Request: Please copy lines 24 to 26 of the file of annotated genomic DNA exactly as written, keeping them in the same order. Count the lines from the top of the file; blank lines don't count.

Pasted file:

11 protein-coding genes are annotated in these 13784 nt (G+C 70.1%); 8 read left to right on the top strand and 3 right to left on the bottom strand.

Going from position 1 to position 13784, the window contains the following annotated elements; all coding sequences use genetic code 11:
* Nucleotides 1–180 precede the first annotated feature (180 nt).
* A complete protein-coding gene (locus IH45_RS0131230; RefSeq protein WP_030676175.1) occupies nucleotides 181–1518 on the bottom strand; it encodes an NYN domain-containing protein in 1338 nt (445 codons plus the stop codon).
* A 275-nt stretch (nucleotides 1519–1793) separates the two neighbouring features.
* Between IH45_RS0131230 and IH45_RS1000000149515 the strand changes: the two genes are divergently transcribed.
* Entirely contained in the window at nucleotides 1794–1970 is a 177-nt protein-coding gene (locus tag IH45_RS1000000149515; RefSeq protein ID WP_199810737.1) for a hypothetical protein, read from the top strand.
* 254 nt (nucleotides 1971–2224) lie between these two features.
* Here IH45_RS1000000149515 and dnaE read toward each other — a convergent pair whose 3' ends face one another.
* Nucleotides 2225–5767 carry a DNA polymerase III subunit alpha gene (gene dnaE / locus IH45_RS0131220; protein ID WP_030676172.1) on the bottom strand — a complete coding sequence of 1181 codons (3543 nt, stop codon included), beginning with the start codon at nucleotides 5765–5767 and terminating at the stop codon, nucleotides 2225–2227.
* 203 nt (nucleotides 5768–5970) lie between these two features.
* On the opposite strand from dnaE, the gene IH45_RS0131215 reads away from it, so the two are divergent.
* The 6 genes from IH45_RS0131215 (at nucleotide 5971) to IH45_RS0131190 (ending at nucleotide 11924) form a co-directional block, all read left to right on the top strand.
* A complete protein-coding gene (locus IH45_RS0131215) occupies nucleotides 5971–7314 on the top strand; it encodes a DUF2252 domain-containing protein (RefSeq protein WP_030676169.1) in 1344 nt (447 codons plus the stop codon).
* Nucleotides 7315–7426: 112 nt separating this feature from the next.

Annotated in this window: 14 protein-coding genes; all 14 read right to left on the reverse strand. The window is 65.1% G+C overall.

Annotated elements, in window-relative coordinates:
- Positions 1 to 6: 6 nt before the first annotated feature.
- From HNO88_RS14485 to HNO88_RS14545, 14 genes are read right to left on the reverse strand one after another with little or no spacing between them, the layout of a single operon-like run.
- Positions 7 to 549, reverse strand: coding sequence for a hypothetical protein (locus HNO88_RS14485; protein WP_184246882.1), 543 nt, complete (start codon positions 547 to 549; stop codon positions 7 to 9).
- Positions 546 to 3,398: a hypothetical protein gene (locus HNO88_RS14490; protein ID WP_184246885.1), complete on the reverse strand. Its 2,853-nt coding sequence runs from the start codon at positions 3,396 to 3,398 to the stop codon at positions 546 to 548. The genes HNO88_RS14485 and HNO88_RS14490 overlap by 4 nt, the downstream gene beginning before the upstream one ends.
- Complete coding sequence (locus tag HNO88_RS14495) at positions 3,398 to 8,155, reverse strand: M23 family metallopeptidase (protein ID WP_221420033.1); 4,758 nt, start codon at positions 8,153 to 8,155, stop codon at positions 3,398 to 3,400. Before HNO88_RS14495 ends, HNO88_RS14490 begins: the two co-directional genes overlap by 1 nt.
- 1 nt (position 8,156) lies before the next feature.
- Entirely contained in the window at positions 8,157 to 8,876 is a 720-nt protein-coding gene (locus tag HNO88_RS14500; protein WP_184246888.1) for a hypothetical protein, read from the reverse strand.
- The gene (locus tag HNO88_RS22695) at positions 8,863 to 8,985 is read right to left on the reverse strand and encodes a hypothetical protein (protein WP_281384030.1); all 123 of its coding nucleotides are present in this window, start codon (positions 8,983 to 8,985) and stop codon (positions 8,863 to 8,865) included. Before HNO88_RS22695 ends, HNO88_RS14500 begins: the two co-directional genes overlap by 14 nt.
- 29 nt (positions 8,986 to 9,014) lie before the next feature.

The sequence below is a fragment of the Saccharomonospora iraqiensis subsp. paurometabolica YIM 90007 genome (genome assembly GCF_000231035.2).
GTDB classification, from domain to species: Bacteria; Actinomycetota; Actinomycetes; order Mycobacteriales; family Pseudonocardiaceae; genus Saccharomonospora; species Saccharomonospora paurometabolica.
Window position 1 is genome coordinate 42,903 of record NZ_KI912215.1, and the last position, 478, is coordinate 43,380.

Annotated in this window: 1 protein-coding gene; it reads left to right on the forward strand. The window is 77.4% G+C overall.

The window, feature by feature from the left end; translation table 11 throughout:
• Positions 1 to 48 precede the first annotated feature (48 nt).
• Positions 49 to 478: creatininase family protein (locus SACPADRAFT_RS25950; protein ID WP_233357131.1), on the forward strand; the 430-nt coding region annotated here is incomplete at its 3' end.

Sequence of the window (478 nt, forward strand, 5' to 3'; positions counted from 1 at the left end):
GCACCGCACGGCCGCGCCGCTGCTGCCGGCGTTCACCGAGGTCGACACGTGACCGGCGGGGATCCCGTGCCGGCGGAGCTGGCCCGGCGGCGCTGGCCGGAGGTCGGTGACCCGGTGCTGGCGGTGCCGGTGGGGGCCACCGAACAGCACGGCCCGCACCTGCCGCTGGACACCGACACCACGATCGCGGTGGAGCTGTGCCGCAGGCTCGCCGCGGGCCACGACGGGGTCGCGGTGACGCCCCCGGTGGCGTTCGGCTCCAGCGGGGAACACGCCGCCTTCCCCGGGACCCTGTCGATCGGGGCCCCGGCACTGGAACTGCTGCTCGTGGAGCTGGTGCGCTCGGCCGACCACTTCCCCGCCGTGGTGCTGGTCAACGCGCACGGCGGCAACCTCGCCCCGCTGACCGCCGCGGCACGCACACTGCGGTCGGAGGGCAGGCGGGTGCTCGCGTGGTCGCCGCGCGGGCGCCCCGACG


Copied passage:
- Entirely contained in the window at positions 8,157 to 8,876 is a 720-nt protein-coding gene (locus tag HNO88_RS14500; protein WP_184246888.1) for a hypothetical protein, read from the reverse strand.
- The gene (locus tag HNO88_RS22695) at positions 8,863 to 8,985 is read right to left on the reverse strand and encodes a hypothetical protein (protein WP_281384030.1); all 123 of its coding nucleotides are present in this window, start codon (positions 8,983 to 8,985) and stop codon (positions 8,863 to 8,865) included. Before HNO88_RS22695 ends, HNO88_RS14500 begins: the two co-directional genes overlap by 14 nt.
- 29 nt (positions 8,986 to 9,014) lie before the next feature.